Bush's Cabinet had included figures that were prominent in past administrations, notably former Secretary of State Colin Powell, who had served as United States National Security Advisor under Ronald Reagan. Former Secretary of Defense Donald Rumsfeld had served as White House Chief of Staff and Secretary of Defense under Gerald Ford; Rumsfeld's successor, Robert Gates, served as Director of Central Intelligence under George H.W. Bush. Vice President Dick Cheney served as Secretary of Defense under George H. W. Bush.

Bush placed a high value on personal loyalty and, as a result, his administration had high message discipline. He maintained a "hands-off" style of management. "I'm confident in my management style. I'm a delegator because I trust the people I've asked to join the team. I'm willing to delegate. That makes it easier to be President," he said in an interview with Diane Sawyer on ABC in December 2003. Critics allege, however, that Bush is willing to overlook mistakes made by loyal subordinates.

There was only one non-Republican in Bush's cabinet: Secretary of Transportation Norman Mineta, the first Asian American cabinet secretary, who had previously served as Secretary of Commerce under Bill Clinton, is a Democrat. Mineta resigned from Bush's cabinet on July 7, 2006 to pursue "other challenges". Mary Peters, a Republican, was nominated and confirmed to succeed him as Transportation Secretary. At least one other non-Republican was apparently offered a position in the administration but declined. CNN reported that in the transition to his second term, Bush offered the positions of Ambassador to the United Nations and subsequently Secretary of Homeland Security to Senator Joe Lieberman, then a Democrat and currently an "Independent Democrat".

In 2006, Bush replaced long-time chief of staff Andrew Card with Joshua Bolten and made major staff and cabinet changes with the intention of revitalizing his Administration.

On November 8, 2006 (the day after the Democrats took back Congress in the midterm elections), Bush announced plans to replace Secretary of Defense Donald Rumsfeld with former CIA Director Robert Gates. Gates was confirmed by the United States Senate on December 6 and took office as the 22nd Secretary of Defense on December 18.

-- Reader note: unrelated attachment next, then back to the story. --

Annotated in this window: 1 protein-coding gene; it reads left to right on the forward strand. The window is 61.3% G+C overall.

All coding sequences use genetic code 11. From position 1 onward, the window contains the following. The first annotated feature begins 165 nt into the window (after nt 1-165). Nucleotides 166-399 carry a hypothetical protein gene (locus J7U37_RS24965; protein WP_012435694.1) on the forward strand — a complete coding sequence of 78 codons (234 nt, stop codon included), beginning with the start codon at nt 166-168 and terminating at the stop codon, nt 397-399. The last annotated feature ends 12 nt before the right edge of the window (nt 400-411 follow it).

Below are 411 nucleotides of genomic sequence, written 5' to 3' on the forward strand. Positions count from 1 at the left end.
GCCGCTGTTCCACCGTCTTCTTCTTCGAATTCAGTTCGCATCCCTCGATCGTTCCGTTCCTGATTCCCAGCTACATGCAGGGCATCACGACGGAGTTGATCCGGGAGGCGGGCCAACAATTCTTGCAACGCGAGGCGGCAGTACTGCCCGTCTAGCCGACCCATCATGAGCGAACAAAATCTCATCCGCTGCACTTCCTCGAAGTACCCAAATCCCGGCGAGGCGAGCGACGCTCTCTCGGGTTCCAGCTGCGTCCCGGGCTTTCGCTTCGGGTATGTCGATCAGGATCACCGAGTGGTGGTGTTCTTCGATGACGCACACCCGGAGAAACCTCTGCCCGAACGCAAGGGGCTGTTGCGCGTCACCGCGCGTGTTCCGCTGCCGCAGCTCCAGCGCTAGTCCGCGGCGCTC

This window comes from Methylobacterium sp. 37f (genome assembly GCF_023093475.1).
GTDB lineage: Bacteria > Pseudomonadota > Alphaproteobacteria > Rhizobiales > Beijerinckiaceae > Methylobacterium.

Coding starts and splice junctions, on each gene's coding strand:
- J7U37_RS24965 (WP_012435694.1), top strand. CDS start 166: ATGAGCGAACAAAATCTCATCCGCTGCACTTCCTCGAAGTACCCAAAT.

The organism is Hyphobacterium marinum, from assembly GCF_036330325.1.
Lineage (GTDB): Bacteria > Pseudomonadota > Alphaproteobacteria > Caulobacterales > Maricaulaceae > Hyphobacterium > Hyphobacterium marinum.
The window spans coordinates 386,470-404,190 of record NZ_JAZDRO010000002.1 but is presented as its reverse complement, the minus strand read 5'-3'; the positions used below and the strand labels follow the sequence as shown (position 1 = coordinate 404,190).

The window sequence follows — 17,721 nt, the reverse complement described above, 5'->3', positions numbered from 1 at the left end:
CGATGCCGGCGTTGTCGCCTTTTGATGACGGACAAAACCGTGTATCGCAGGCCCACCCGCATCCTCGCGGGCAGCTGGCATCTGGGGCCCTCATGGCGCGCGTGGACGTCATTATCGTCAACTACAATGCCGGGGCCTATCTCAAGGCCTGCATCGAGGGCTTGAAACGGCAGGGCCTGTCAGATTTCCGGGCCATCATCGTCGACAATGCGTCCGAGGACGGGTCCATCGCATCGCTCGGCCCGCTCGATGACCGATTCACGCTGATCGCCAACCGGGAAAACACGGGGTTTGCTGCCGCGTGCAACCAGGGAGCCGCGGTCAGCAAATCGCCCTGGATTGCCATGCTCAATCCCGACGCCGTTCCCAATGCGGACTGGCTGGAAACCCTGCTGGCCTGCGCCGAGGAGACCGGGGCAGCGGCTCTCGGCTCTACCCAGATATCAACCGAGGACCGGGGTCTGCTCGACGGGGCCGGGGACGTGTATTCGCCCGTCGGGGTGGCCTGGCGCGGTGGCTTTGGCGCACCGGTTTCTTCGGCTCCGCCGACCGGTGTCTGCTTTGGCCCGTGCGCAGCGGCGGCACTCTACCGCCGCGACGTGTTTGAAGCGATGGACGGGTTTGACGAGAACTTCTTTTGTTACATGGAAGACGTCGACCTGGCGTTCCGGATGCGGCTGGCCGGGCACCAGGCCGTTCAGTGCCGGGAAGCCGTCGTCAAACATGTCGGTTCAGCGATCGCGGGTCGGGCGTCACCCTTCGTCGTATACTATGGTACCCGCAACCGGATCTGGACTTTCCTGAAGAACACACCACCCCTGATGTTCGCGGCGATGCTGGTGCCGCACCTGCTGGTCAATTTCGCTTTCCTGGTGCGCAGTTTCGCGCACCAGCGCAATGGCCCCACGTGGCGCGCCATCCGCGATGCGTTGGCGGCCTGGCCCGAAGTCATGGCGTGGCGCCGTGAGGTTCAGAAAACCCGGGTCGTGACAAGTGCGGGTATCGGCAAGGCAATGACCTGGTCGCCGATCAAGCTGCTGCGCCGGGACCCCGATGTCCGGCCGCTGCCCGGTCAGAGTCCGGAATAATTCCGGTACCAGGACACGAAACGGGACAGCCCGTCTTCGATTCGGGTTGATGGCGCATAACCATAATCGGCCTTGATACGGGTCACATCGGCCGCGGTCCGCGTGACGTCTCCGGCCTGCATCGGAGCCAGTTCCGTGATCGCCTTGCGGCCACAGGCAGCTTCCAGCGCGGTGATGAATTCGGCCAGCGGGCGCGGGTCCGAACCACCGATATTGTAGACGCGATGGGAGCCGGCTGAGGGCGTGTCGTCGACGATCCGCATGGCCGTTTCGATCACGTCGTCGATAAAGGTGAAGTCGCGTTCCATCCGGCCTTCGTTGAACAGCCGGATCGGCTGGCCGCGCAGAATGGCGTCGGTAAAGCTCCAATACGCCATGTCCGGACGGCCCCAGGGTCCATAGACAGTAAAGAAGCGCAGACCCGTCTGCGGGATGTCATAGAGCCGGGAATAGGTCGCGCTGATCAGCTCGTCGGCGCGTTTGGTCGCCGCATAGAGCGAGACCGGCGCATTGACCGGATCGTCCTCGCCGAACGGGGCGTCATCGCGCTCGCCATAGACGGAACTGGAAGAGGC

Cabinet members

Attorney General

Bush's first Attorney General, John Ashcroft, was politically controversial, but widely viewed as competent. Ashcroft resigned days after Bush's 2004 re-election. Bush's second Attorney General was Alberto Gonzales. In addition to his work on providing guidelines for detainee interrogation methods prior to his appointment, he claimed there was no right to Habeas Corpus. Michael Mukasey succeeded Gonzales and was the country's 81st Attorney General.


Bush's first nomination for Secretary of Labor was Linda Chavez. This nomination came under attack when evidence came to light that she had given money to an illegal immigrant from Guatemalamarker who lived in her home. Chavez claimed that the woman was not an employee and she had merely provided her with emergency assistance due to the domestic abuse the woman had been facing at the time. Chavez's nomination was withdrawn.


Bush's first Secretary of Energy, Spencer Abraham, was controversial at the time of his 2001 appointment because as a senator he co-sponsored S.896, a bill to abolish the United States Department of Energy, in 1999. Samuel Wright Bodman III, Sc.D. is the United States Secretary of Energy and was previously Deputy Secretary of the U.S.marker Treasury Departmentmarker.

Homeland Security

When Tom Ridge announced his decision to resign as Secretary of Homeland Security, Bush's first choice to replace him was Bernard Kerik, who served as Police Commissioner of the City of New York during the September 11, 2001 attacks. Kerik's nomination raised controversy when it was discovered that he had previously hired an undocumented worker as a nanny and housekeeper. After a week, Kerik pulled his nomination and Bush went on to nominate Michael Chertoff.

Advisors and other officials

Defence force nominations and appointments

Supreme Court nominations and appointments

Bush nominated the following people to the Supreme Court of the United Statesmarker:

Court of Appeals nominations and appointments

Federal Reserve appointment

On October 24, 2005, Bush nominated Ben Bernanke to succeed Alan Greenspan as Chairman of the Federal Reserve. The Senate Banking Committee recommended Bernanke's confirmation by a 13-1 voice vote on November 16, 2005. With the full Senate's approval on January 31, 2006 by another voice vote, Bernanke was sworn in on February 1, 2006.

First term (2001–2005)

Second term (2005–2009)

Political philosophy